The skipper's position, with no adjustments possible, is a little tight, especially when standing in rough seas, but the footrest moulded into the bulkhead is good. A bimini, clears and rocket launcher rod rack with powerful spotlights complete the action station.
The raised bow of the boat features a split rail, a stainless steel anchor (no less!) on a bowsprit fitting and a large under-hatch rope locker. A narrow walkway around the bow was okay, although the electric winch meant you wouldn't have to make that wobbly old journey all that often. Reelax outriggers were mounted on the side of the boat.
As I noted earlier, the cockpit is not huge but Barney utilises every square inch. The liner sole has a non-skid surface and a large hatch in the floor. The sidepockets are not long enough for rods but on this boat that's the last place you'd want to carry them anyway.




The transom is where all the action is with a centrally-mounted live bait tank which is deep but narrow. It swings down for access to batteries and oil bottles and the bilge and highlights effective use of space around the outboard well. There is a deckwash hose in the transom as well. Cleats are recessed in the slope-back hull on which there are handrails. The hull features a moulded, open boarding "door" or space but this is blocked by the rod rack across the transom and it is quite difficult to get aboard. There is no padding on the coamings.
There was no berley bucket and really nowhere to mount one such is the design of the transom. The motor is mounted on a stern platform with two lower sections either side for easier boarding via the starboard-side boarding ladder.
Underway I found the Sea Legend a much heavier boat than I would have imagined although Barney did say he had 150lt on fuel and 25lt of water aboard - then, as an afterthought - about 60kg of snapper sinkers! On the other hand, Barney says the boat, on its dual-axle, electric braked Mackay trailer, is only 1650kg. I expected something much heavier than that.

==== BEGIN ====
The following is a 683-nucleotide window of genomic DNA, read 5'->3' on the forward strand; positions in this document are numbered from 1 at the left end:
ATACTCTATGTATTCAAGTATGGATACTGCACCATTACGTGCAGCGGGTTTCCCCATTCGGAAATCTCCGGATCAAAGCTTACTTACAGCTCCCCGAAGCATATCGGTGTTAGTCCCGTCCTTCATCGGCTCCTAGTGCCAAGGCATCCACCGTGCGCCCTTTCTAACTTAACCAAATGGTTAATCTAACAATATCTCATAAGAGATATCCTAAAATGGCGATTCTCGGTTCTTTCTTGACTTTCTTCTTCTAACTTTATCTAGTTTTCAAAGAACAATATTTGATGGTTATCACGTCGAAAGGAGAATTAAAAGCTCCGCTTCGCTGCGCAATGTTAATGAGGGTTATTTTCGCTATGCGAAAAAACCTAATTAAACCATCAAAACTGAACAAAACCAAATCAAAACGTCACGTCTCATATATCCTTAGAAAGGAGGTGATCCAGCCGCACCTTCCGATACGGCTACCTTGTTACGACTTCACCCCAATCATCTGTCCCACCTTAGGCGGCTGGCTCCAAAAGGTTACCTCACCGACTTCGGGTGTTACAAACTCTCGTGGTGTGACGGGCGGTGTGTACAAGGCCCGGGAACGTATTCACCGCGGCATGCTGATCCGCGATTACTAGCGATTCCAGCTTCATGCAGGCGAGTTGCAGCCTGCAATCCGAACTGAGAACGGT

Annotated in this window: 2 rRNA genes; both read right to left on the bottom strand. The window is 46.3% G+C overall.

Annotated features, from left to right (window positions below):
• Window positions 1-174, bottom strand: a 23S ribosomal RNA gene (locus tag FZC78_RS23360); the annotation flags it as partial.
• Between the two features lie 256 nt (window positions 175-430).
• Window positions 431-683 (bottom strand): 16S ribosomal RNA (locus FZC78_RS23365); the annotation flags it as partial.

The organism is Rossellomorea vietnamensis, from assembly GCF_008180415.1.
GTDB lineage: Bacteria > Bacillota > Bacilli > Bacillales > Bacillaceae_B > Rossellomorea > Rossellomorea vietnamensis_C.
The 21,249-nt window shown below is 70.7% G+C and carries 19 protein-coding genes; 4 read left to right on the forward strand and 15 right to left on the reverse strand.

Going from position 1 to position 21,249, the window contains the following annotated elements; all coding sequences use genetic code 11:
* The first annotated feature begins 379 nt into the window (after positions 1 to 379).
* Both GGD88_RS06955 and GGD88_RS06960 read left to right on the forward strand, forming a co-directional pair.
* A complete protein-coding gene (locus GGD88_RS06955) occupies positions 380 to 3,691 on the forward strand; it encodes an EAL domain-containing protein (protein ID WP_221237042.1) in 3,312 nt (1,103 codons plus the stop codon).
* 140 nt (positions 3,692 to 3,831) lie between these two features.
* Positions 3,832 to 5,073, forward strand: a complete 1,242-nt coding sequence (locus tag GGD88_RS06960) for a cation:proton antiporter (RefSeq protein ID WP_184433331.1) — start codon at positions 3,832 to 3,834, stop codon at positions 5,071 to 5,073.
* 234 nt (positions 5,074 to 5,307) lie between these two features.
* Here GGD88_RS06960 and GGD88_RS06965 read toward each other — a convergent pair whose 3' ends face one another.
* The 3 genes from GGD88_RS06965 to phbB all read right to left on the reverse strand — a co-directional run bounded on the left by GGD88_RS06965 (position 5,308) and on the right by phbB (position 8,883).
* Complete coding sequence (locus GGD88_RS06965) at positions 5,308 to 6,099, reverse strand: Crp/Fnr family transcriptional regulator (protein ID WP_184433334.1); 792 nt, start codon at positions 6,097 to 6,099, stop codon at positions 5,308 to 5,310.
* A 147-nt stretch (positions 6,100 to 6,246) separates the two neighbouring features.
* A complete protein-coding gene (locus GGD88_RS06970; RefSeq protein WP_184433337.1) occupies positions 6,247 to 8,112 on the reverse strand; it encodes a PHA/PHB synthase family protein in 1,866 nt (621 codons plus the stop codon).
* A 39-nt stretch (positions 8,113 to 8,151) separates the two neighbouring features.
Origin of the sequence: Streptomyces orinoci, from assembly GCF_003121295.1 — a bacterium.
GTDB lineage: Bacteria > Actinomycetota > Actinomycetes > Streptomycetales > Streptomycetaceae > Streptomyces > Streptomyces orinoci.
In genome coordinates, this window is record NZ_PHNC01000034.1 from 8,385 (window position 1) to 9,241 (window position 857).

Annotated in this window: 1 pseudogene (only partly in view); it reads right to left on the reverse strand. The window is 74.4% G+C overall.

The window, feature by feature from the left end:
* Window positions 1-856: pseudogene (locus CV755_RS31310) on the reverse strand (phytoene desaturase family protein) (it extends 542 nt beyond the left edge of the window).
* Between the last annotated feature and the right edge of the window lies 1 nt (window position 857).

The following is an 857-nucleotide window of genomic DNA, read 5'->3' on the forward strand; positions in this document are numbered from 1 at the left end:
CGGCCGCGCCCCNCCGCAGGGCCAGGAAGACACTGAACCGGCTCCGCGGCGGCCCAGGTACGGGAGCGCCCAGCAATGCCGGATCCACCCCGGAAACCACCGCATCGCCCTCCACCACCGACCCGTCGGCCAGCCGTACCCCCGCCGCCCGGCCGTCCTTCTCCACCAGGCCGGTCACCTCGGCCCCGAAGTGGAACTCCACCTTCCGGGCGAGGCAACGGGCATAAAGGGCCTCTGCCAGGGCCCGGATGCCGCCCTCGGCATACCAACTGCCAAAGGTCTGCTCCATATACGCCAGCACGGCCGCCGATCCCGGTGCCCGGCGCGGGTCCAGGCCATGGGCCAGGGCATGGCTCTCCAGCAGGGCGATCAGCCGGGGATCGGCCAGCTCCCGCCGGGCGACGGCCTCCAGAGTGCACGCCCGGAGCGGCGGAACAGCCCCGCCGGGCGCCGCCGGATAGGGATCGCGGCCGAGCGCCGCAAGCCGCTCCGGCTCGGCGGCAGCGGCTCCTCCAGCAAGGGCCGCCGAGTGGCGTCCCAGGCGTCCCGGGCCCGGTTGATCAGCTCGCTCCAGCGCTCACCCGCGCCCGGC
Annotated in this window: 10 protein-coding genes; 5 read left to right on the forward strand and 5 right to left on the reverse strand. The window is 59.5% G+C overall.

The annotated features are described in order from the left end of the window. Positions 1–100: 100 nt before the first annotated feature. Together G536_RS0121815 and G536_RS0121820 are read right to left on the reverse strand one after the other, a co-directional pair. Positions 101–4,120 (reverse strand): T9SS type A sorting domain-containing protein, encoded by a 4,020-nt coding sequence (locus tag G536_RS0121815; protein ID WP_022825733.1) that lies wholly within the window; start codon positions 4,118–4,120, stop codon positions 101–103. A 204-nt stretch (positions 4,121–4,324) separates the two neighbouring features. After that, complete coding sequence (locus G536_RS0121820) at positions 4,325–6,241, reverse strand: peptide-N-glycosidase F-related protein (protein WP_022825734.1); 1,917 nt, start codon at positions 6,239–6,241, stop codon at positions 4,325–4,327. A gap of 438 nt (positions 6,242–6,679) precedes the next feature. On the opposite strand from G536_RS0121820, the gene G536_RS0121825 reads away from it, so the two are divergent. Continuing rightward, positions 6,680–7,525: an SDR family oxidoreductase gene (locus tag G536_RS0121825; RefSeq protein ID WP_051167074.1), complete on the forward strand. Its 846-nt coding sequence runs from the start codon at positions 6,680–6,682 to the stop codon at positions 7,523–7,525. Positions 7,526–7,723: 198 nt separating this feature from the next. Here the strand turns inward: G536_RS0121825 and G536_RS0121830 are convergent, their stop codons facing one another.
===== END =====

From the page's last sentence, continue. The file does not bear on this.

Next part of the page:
The 650 needed the trim tabs to run straight and true to correct a distinct lean to port at speed on a small Port Phillip Bay chop. We achieved a WOT of 78kmh at 5900rpm and the boat cruised comfortably at 50kmh at 4000rpm, which is quicker than most.
In figure-eight runs the boat was predictable and easy to handle. It backed down well but wasn't a speedster off the mark. In a fishing boat, who needs to be?
There's no doubt Barney Friend has set up this boat to catch fish and it does that admirably, both in colder southern waters and those off Bermagui. It's a good all-rounder, and being a Whittley, you know it's well built, although the finish was a little below Whittley standard I thought it worked very well as a fishing boat.




* Build quality
* Great looks
* Economical performance
* Exceptional fishability




* Helm, throttle too close together
* Wobbly windscreen
* Wobbly bow rails
* Non-adjustable seats




Specifications: Whittley Sea Legend 650




Price as tested: $91,821
Options fitted: Twin batteries, deck wash, extra switch panel, 2 x spotlights, s/s bait board, Navman VHF radio and aerial, four cockpit lights, regos, junior outriggers, transducer, vinyl cabin divider, anchor winch, s/s plough anchor, remote control spotlight, flush mount control box with dash key switch, spare wheel, bracket and cover walkway (trailer), six-person safety gear, Lowrance 104C colour sounder/plotter, 2 x 12V outlets, s/s rodholders




Material: GRP
Length (overall): 6.59m
Beam: 2.35m
Deadrise: 23°
Weight on trailer: 1650kg dry




Rec/max hp: 200/225
Fuel: 210lt
Water: 25lt
Accommodation: Two people




Make/model: Yamaha F225
Type: Fuel-injected V6 four-stroke
Rated hp: 225
Displacement: 3352cc
Weight: 275kg
Prop: 19in s/s




JV Marine, Braeside, Victoria, tel (03) 9798 8883


Originally published in TrailerBoat #192